Last week I committed to writing on the tram every morning (except Friday, when I walk to a different office). I was inspired by this Medium post by Elizabeth Monier-Williams, in which she talks about how she wrote 100,000 words on her commute. She also mentions hearing about this story about a man named Peter Brett, who also wrote a fantasy book called The Painted Man on the train. And that was back in 2010, when phones were a lot less smart than they are today.
My previous experience of writing on the train was some productive sessions on my long journeys from Manchester back to my parents’ in the South of England. With the week over, I reread Elizabeth’s article, I looked for how long her commute lasted. It was 25 minutes each way.
The length of the train journey is more important to productivity than your surroundings
This is the main thing I learned from last week. My commute is a relatively short 12 to 15 minutes. I don’t think this is enough time properly to reenter your fictional world and get some productive words down on paper. By the time you’ve ‘warmed up’, it’s almost time to put your book down. Your brain knows it, too. A journey lasting under 15-20 minutes isn’t enough time to be fully creative.
Your surroundings are not as important as you might think
If you had asked me beforehand what the most important factor conducive to a productive writing commute was, I would have said getting a seat. I used to have a commute lasting about 90 minutes to Farringdon in London, involving one change and a lot of standing when I was doing my journalism training at City University. It was no fun at all – particularly trying unsuccessfully to teach myself shorthand on a bumpy train. Surely a seat is a prerequisite to doing anything resembling work on a train?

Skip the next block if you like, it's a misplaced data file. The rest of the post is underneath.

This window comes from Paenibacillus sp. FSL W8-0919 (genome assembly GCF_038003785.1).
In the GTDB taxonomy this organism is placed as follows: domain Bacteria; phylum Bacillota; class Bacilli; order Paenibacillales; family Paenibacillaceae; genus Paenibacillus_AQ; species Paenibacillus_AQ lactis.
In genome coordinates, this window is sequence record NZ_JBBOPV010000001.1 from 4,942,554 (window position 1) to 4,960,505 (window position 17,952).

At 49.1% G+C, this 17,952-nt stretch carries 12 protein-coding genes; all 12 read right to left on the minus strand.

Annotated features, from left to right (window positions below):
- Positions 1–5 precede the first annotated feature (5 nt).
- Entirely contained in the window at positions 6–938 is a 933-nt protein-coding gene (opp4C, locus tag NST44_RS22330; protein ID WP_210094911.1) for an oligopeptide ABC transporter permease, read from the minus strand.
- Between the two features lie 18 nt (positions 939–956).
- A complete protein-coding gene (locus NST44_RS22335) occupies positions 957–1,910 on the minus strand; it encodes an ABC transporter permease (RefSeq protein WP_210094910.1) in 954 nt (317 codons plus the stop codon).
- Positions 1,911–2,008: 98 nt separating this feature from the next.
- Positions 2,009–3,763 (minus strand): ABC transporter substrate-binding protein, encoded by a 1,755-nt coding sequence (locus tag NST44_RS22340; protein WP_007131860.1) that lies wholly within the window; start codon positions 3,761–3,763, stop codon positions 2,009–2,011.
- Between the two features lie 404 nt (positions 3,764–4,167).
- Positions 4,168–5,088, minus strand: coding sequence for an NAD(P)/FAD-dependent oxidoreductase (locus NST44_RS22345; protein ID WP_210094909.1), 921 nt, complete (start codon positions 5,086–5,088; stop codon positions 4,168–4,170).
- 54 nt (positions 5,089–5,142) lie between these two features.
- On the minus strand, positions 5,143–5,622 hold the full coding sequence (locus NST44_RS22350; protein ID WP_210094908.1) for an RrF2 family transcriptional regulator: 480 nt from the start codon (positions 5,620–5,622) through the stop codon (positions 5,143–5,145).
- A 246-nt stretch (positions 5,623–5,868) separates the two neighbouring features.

Not now that phones and iPads have improved so much. It’s possible, as Elizabeth did, to get stuff done while on your feet. If you have a set of good headphones, then you can block out much of the chatter and the roar of the train (except on parts of the Underground, though – that can be LOUD).
Make sure your devices are set up before you start
If you have no WiFi or you’d rather not connect to a public network, then make sure your devices are equipped to work offline. There’s nothing worse than getting all ready to work, then finding you are back to where you were last week because your draft is not up to date. This tip is particularly useful on Britain’s privatised train network, which in all its glory has patchy, slow and expensive WiFi.
And if your commute is too short…
Do something else instead. Read, or catch up with friends and family. Just set aside that chunk of time for another time in the day.